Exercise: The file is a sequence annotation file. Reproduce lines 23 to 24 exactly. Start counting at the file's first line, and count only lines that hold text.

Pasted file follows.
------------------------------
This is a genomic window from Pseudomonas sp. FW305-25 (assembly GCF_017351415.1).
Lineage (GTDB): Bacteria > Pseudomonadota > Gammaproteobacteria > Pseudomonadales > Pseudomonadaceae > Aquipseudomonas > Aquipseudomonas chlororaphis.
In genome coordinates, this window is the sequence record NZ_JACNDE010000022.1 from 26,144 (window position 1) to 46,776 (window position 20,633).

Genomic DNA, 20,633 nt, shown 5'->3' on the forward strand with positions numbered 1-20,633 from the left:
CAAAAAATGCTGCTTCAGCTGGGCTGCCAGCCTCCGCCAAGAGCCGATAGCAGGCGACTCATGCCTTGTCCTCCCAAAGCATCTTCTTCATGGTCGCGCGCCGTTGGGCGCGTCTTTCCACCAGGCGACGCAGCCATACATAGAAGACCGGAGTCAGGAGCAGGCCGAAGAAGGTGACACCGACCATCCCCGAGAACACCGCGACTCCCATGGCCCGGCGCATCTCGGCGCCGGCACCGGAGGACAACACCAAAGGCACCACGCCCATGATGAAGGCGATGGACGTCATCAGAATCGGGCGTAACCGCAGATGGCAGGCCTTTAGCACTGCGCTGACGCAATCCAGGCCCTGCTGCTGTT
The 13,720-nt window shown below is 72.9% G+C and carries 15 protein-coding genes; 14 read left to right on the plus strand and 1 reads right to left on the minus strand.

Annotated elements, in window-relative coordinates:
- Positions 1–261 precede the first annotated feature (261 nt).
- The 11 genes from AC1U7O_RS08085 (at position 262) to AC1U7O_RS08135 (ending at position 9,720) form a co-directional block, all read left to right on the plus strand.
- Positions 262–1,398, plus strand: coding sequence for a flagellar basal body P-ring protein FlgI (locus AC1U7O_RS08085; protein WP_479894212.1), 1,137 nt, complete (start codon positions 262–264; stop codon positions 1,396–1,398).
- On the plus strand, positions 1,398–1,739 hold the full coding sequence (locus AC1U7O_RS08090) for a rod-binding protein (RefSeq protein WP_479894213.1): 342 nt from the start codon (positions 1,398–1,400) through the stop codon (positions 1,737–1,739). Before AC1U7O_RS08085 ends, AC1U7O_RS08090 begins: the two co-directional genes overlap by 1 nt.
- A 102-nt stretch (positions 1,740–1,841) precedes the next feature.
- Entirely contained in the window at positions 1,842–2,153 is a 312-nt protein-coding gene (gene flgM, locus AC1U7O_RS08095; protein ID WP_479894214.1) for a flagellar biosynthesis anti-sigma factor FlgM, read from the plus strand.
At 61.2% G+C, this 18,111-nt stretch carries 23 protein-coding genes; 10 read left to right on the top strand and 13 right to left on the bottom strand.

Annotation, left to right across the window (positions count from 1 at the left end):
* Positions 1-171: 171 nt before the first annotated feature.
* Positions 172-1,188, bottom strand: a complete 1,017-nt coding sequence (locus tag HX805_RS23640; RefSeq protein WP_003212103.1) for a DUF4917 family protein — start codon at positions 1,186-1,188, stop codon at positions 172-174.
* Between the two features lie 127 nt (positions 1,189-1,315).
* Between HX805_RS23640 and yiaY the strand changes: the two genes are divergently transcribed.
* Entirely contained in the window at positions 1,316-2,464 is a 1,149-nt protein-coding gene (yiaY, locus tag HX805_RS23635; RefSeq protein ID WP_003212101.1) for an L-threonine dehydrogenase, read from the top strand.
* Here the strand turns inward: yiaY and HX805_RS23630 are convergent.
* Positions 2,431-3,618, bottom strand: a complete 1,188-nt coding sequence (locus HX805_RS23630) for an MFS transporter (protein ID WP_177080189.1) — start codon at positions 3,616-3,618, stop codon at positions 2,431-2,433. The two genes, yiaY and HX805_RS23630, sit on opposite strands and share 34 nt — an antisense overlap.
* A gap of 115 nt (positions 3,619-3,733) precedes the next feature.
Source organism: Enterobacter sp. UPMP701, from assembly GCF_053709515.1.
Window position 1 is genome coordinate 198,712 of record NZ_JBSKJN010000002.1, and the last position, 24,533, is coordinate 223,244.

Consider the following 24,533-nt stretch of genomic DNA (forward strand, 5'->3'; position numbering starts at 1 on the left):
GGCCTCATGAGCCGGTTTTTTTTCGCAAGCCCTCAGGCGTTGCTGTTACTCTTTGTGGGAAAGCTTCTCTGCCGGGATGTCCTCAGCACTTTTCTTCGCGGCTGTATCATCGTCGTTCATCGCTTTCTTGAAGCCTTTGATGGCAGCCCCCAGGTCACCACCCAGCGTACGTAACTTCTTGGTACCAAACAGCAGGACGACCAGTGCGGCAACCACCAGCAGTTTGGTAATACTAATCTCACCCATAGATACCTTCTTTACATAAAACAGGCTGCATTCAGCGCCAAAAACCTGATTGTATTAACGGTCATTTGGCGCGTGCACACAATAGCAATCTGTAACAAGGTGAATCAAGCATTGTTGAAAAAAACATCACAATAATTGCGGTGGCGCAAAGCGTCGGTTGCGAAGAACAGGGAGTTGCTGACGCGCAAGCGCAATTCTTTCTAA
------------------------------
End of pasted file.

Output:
* A gap of 115 nt (positions 3,619-3,733) precedes the next feature.
Source organism: Enterobacter sp. UPMP701, from assembly GCF_053709515.1.